The publisher has built a solid reputation by releasing a number of series of military history books with a high photographic content. This series promises to become as popular as the well-established Images of War series and similarly makes use of rare photographs, with full colour sketches and drawings to augment the photographs. The Cold War effectively began in 1945, but the Western Allies initially responded passively to Soviet expansion. The Berlin Blockade marked a new stage in the war and the Allies struck back brilliantly – Strongly Recommended.
NAME: Cold War 1945-1991, Berlin Blockade, Soviet Chokehold and the Great Allied Airlift 1948-1949 FILE: R2539 AUTHOR: Gerry van Tonder PUBLISHER: Pen & Sword BINDING: soft back PAGES: 128 PRICE: £14.99 GENRE: Non Fiction SUBJECT: Lancastrian, York, C-47, DC2, assault gliders, Sunderlands, Catalinas, DC4, volunteers, RAF, USAFE, Soviet Frontal Aviation, air-bridge, vertical insertion, strategic materials, food, fuel, clothing, medicines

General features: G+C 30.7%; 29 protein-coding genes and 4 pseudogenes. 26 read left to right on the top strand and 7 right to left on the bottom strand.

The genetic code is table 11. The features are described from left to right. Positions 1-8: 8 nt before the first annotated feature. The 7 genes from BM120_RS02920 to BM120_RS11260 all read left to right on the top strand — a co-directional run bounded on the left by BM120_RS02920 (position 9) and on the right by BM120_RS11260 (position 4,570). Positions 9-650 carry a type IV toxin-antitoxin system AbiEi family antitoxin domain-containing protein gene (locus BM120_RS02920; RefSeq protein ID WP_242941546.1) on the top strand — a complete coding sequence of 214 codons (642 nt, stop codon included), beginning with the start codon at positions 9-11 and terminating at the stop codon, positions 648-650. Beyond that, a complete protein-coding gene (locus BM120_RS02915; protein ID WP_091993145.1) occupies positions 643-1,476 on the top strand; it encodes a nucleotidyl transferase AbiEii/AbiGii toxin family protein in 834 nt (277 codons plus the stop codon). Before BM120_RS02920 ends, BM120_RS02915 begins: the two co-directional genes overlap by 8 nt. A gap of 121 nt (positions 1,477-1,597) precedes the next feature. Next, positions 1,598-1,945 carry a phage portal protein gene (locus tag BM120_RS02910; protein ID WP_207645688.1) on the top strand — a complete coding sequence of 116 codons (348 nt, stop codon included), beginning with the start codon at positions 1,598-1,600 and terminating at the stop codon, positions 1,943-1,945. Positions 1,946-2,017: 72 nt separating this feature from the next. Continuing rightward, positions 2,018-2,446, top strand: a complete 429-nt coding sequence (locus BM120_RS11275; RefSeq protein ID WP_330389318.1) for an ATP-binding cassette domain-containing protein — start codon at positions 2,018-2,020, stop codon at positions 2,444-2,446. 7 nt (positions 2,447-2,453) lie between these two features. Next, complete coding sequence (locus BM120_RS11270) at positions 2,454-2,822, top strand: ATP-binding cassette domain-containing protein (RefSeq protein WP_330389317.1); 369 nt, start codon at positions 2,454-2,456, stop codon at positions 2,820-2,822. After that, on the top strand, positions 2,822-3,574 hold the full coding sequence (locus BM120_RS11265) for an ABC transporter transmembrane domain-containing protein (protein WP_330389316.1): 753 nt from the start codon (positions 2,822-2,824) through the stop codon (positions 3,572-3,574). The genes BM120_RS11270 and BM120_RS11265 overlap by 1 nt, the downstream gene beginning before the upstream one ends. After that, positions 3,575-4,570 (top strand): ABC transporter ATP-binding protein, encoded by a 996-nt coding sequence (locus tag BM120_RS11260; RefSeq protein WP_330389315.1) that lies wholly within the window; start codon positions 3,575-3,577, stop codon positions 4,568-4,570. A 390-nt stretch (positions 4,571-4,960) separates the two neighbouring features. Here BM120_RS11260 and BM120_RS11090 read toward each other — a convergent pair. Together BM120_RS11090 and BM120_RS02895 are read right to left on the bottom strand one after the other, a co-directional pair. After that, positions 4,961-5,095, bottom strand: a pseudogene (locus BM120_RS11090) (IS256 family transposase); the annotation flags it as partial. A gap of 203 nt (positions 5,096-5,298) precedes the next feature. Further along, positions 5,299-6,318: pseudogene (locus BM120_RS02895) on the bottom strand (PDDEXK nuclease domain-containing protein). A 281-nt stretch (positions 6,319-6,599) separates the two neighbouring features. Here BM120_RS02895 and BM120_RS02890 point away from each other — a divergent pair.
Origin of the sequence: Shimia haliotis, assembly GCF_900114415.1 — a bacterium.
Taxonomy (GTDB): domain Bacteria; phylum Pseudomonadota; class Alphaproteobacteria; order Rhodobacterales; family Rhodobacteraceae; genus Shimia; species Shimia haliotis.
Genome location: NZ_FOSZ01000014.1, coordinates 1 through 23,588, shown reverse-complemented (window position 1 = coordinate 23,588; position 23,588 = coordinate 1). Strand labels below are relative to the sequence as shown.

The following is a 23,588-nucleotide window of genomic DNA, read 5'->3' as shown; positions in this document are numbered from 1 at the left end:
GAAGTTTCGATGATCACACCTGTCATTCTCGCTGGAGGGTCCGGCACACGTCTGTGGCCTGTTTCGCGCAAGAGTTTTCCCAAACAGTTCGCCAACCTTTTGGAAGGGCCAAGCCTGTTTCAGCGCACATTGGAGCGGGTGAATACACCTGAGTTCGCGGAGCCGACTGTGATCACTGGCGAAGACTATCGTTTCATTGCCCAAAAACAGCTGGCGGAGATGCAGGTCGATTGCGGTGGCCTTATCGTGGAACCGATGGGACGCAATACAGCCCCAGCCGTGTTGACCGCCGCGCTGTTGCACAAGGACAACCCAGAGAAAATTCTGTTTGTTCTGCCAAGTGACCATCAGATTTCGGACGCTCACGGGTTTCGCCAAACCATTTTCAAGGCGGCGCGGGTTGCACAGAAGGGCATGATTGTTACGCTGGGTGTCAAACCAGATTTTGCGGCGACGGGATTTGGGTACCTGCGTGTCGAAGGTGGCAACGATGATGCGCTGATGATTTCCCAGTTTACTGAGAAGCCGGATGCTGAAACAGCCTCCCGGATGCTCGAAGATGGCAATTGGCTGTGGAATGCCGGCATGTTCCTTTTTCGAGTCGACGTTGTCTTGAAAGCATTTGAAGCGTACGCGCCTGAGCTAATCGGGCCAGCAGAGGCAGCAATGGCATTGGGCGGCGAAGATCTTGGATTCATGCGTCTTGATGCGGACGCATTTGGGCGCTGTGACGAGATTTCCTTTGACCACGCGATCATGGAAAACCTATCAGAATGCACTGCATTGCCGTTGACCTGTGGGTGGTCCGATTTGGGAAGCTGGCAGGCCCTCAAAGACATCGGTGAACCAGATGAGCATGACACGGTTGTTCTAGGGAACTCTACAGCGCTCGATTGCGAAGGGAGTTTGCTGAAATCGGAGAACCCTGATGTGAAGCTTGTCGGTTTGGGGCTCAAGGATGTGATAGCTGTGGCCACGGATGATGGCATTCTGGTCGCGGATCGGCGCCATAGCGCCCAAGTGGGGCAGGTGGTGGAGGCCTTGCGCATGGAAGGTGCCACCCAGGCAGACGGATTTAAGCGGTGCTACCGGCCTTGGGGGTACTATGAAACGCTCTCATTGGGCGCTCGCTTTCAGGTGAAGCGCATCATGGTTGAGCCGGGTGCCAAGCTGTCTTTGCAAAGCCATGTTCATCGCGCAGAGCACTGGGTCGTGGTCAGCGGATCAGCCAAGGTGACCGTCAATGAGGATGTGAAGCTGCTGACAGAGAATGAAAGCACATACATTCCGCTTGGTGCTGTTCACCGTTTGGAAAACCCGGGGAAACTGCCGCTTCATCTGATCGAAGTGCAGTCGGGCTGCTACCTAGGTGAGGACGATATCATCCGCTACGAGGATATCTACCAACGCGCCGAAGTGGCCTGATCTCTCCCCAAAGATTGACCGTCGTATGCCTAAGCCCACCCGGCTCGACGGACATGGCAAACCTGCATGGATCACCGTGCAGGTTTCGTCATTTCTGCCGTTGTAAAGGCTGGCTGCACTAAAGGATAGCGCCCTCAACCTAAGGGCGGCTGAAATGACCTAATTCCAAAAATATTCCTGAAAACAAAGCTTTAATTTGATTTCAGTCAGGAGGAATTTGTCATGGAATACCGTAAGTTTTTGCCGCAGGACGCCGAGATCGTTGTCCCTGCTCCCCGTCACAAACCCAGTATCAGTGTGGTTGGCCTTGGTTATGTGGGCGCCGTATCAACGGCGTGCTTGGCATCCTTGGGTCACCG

IMAGE: B2539.jpg6 BUYNOW: http://tinyurl.com/y8carjul LINKS: DESCRIPTION: The publisher has built a solid reputation by releasing a number of series of military history books with a high photographic content. This series promises to become as popular as the well- established Images of War series and similarly makes use of rare photographs, with full colour sketches and drawings to augment the photographs. The Cold War effectively began in 1945, but the Western Allies initially responded passively to Soviet expansion. The Berlin Blockade marked a new stage in the war and the Allies struck back brilliantly - Strongly Recommended. Having experienced a period of appeasement, Stalin felt it was time to remove the Western Allies from Berlin to create an exclusive Russian occupation of East Germany and then prepare to roll forward to the North Sea and Channel coasts. The large Russian forces then stationed in and around Berlin could have simply rolled over the notional borders into West Berlin, but he did not want to risk a fire fight at that point. Like Hitler before him, he looked to expand in small bites that got larger and larger, reducing the ability of the opposing nations to resist the final hot war. So Stalin decided the simple solution would be to close the agreed land corridors from West Germany to West Berlin and choke the Berliners and the Western Allies occupation forces in the city. It must have seemed such a simple process and one which the Allies were unlikely to prevent. What followed came as a severe shock to Stalin and set the course of the Cold War that would be followed by both the Soviet Union and NATO, with the Soviets running up increasing mountains of debt and falling behind NATO as US and British development and manufacturing capabilities out-performed the Soviets, eventually bankrupting the Soviets and forcing Glasnost and the end of the Cold War. What was amazing was the speed with which the Allies built a massive air bridge to provide a logistics corridor into West Berlin. The air forces of the Allies included very capable transport aircraft that were immediately deployed. Their capabilities were expanded by new airlines, mostly flying war surplus transport aircraft and modified bombers. The logistic operation was enormous and the challenge was in managing the continuous flow of hundreds of aircraft from many different organizations and nationalities. The Lancaster heavy bomber had spawned the Lancastrian and York transport and passenger variants. The Sunderland flying boats and the US Catalina amphibians complemented the land aircraft, making use of Berlin's rivers and lakes. Gliders were also used and the Americans employed an interesting method for recovering the gliders to clear the landing grounds and reuse the machines. By any standard the Berlin Airlift was an amazing achievement. It ended when the Soviets had to admit defeat and reopen the land corridors. The importance of the great operation is difficult to understate, making it all the more surprising that it has received such poor coverage from historians. It was more than just containment of Soviet expansion plans. It was effectively the beginning of the end of the Cold War. The Soviets next tried a major conventional war in Korea because their original plans at progressive staged expansion in Europe had been halted by the Berlin Airlift. That war also failed, not least because the US was able to mobilize the United Nations to send a multi-national army to South Korea. Without the victory in Berlin, that UN army might never have been formed.